I am not the kind of person that would throw this "dumbing down" thing so easily but they made the games idiot proof. No question about it. It is so people could just pick it up and play even beyond a language barrier. Most games are like that, pick up and play. Only a select few requires more than that(RPGs?). There is nothing wrong with this where core gameplay is "pick up and play", I enjoyed my time in Skyrim(while not questing) similar to the fun I get out of my mindless GTA mayhem episodes. But is there more for those asking?

I played Morrowind with a dictionary at hand, so I just laugh at "confusing wrong directions" claims. It was my first RPG and I was learning English. Come on... It was the most popular RPG for its time, people still play it. Isn't this OpenMW forums??? Are we superhumans or something? It is a perfectly fine game, very playable. Internet is full of LPs.

There are those confused players but it is because they don't give the game the benefit of doubt("No the game actually comes with a physical map, it is missing from digital releases.", "No, the combat is not broken, there is a stat system. Check your stats.").

Disposition system is underrated, it could have been fleshed out but Bethesda removed it after their half-assed attempt in Oblivion. I think that was the biggest loss for TES. I strongly feel that is the line where you cross into RP territory(as a game).
If you think newer TES games are like GTA or Far Cry, you must not be familiar with newer TES games, or GTA/Far Cry. They have similarities, mainly because they're all open world sandboxes which implies certain design principles regardless of what else they may be, but they are undeniably different.

TES is still filled with plenty of stories, and the setting is exactly the same (the tone may be different, but in that regard I'd say Morrowind is the odd one out of the series with Oblivion being closest to the series' roots, and Skyrim being somewhere between Oblivion and Morrowind).
GTA is different, you can fail in GTA. :lol: Well, they break the continuity after that. So you still can't fail. Such as the nature of a non-RPG. TES makes itself non-consequential instead. Far Cry is very close to TES now. Like I said, not much difference. (Skyrim was originally planned to include only radiant story quests!!! Then I could have claimed, "same as FC3". Fingers crossed for the next game. :( )

TES is great, Morrowind is the odd one out. 8-) TES should be more like Morrowind to reach their potential. :idea:

15 years, no fix in sight. I heard about the dialog system in FO4 and I moved on. It is not in the cards for Beth to do something about anything I ask.

From my perspective, they deserve the success(they are good at open worlds) and the ridicule.

Chris
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Re: Guy on youtube starts a let's play with OpenMW...

Post by Chris » 17 Sep 2016, 21:05

vtastek wrote:I am not the kind of person that would throw this "dumbing down" thing so easily but they made the games idiot proof. No question about it.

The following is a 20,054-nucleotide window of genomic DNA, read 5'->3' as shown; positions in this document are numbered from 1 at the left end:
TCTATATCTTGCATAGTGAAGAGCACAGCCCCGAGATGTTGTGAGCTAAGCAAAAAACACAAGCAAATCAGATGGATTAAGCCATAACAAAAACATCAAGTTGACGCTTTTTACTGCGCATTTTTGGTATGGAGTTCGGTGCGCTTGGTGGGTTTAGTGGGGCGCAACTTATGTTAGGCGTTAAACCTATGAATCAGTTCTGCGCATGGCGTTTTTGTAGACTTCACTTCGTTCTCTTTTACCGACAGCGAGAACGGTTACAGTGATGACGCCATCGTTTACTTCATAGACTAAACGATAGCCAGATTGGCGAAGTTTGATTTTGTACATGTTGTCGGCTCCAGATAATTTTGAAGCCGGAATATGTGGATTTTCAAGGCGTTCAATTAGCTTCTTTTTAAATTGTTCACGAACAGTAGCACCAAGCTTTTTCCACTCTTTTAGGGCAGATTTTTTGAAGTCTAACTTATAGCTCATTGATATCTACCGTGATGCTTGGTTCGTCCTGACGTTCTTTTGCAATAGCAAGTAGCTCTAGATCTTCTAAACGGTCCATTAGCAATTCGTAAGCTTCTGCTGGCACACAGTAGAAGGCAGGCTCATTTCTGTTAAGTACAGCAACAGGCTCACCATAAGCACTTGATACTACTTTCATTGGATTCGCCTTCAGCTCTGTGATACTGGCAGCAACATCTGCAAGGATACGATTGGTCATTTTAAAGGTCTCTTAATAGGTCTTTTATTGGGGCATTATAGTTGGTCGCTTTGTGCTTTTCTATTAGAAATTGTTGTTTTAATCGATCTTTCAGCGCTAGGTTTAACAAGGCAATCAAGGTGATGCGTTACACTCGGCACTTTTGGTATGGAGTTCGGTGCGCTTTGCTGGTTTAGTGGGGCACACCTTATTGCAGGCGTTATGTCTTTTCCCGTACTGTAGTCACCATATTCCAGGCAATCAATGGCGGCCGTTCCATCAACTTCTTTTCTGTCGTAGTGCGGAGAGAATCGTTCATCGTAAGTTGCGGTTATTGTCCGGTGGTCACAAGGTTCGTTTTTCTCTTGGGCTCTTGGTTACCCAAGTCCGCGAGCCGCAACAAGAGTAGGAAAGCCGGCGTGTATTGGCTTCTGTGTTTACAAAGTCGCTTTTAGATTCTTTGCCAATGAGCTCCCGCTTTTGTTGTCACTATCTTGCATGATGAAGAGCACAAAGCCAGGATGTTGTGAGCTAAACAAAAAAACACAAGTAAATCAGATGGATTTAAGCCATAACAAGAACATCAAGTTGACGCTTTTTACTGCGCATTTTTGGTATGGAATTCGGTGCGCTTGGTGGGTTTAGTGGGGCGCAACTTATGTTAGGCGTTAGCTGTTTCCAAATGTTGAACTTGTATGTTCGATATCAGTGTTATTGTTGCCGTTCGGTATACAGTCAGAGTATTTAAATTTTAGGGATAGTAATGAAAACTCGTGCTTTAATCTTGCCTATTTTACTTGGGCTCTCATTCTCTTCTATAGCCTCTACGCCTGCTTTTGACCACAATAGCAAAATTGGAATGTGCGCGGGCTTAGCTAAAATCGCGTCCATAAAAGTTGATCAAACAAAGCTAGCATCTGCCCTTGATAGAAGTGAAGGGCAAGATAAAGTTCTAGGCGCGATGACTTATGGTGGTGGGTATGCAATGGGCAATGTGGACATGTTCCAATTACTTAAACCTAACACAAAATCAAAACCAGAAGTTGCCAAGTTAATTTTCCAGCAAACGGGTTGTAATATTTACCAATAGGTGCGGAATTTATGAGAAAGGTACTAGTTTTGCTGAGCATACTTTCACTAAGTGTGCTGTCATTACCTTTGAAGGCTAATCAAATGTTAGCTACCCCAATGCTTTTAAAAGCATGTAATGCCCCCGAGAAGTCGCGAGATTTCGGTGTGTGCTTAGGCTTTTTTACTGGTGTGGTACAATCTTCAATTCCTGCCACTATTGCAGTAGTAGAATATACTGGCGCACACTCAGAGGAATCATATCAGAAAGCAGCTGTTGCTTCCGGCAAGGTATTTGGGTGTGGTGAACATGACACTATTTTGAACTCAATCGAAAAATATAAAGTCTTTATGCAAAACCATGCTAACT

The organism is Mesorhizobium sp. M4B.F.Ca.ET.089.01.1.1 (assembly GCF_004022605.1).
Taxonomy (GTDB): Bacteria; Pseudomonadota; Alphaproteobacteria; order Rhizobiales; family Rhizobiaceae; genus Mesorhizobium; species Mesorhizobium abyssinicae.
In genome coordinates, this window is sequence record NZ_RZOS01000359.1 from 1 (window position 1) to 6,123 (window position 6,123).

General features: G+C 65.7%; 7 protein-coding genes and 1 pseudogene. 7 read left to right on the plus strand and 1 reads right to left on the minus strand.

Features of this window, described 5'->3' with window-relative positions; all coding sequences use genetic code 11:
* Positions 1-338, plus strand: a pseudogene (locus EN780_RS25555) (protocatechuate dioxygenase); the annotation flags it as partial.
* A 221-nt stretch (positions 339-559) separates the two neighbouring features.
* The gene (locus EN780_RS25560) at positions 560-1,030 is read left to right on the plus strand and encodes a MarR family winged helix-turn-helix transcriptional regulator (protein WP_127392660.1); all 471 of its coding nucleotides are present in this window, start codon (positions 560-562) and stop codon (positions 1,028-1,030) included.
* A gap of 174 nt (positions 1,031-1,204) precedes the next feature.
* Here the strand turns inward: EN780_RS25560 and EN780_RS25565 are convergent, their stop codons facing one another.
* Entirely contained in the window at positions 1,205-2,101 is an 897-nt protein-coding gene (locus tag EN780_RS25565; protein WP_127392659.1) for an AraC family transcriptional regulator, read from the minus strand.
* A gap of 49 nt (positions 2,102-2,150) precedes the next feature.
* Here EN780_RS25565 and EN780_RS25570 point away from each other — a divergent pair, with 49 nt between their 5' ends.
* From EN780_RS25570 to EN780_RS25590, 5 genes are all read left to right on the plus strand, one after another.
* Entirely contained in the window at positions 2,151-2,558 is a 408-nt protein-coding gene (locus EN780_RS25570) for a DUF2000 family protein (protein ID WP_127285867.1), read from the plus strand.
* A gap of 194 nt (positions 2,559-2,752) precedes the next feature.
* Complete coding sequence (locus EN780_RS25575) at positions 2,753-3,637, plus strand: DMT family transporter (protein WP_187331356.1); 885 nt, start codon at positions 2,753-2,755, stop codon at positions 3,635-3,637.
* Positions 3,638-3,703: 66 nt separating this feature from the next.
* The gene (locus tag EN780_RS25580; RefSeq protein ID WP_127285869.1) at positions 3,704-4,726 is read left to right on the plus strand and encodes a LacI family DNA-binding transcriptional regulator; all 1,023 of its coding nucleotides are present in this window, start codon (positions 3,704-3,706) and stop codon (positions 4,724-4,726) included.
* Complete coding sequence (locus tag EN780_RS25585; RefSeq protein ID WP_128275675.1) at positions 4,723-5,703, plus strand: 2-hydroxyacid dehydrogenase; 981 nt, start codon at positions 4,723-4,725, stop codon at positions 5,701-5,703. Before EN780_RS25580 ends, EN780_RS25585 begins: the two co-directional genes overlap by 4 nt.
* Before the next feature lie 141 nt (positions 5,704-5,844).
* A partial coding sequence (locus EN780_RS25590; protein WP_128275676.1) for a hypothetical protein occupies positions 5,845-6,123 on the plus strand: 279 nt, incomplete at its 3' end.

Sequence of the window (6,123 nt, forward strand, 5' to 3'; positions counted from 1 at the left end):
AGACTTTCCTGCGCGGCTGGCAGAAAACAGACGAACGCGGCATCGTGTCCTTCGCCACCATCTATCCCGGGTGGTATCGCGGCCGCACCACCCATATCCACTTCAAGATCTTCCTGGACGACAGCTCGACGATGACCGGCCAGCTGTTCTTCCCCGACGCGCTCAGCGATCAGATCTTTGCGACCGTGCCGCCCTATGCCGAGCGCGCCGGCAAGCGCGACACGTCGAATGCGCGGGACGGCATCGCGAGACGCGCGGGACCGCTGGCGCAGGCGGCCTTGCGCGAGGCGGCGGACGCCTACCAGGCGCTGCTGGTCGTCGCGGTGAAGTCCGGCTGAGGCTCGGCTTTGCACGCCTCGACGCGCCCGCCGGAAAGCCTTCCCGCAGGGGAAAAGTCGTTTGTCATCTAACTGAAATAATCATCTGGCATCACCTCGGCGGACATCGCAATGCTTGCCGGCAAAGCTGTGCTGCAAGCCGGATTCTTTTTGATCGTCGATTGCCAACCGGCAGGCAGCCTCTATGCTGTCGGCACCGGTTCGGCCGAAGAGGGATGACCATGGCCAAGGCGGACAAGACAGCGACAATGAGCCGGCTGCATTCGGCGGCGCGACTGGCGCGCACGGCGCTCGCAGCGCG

I question it. What exactly did they change to help the "idiots"? Not the quest markers, essential NPCs, and level scaling, which I've already explained why they were added ("idiots" aren't the only people that would have a problem with important NPCs inadvertently dying because the game's AI put them into combat with enemies they couldn't defeat, "idiots" aren't the only people that would have a problem with quest NPCs not being where they were expected because they were traveling to a different city on that day, or because they were stopping by an Inn after they closed shop before heading home, and "idiots" aren't the only people who have a problem with the higher levels being too easy).
I played Morrowind with a dictionary at hand, so I just laugh at "confusing wrong directions" claims. It was my first RPG and I was learning English. Come on... It was the most popular RPG for its time, people still play it. Isn't this OpenMW forums??? Are we superhumans or something? It is a perfectly fine game, very playable. Internet is full of LPs.
Why laugh at "confusing wrong directions"? They certainly exist in the game. And like Jingles/SorcererDave said in his video I linked, even when the directions themselves are fine, not everyone is good with them. Has nothing to do with language or idiocy, some people simply don't have a mind for directions to reach a target, and work better by being shown the target and letting them find their own way there.

Yes, this is the OpenMW forums. Doesn't mean we all have to have the same opinions. I've also never said Morrowind isn't a good game, I still play it from time to time, too. But like any game, it has its flaws, and in the the context of the series, I find it the weakest in providing what I like about them. Just because someone enjoys Morrowind doesn't mean they have to think it's the greatest TES game ever.
Skyrim was originally planned to include only radiant story quests!!!
Would've been interesting. Bring it back to how it was like in Daggerfall, but with a more advanced system controlling how the quests were set up and built off each other (imagine you get married to an NPC of your choice, and join the Dark Brotherhood, and an otherwise radiant quest has you target your own spouse whoever it might've been, then depending on whether you do that or not, it changes some things about the quests you get afterward). Could've been pretty awesome actually.
TES is great, Morrowind is the odd one out. 8-) TES should be more like Morrowind to reach their potential. :idea: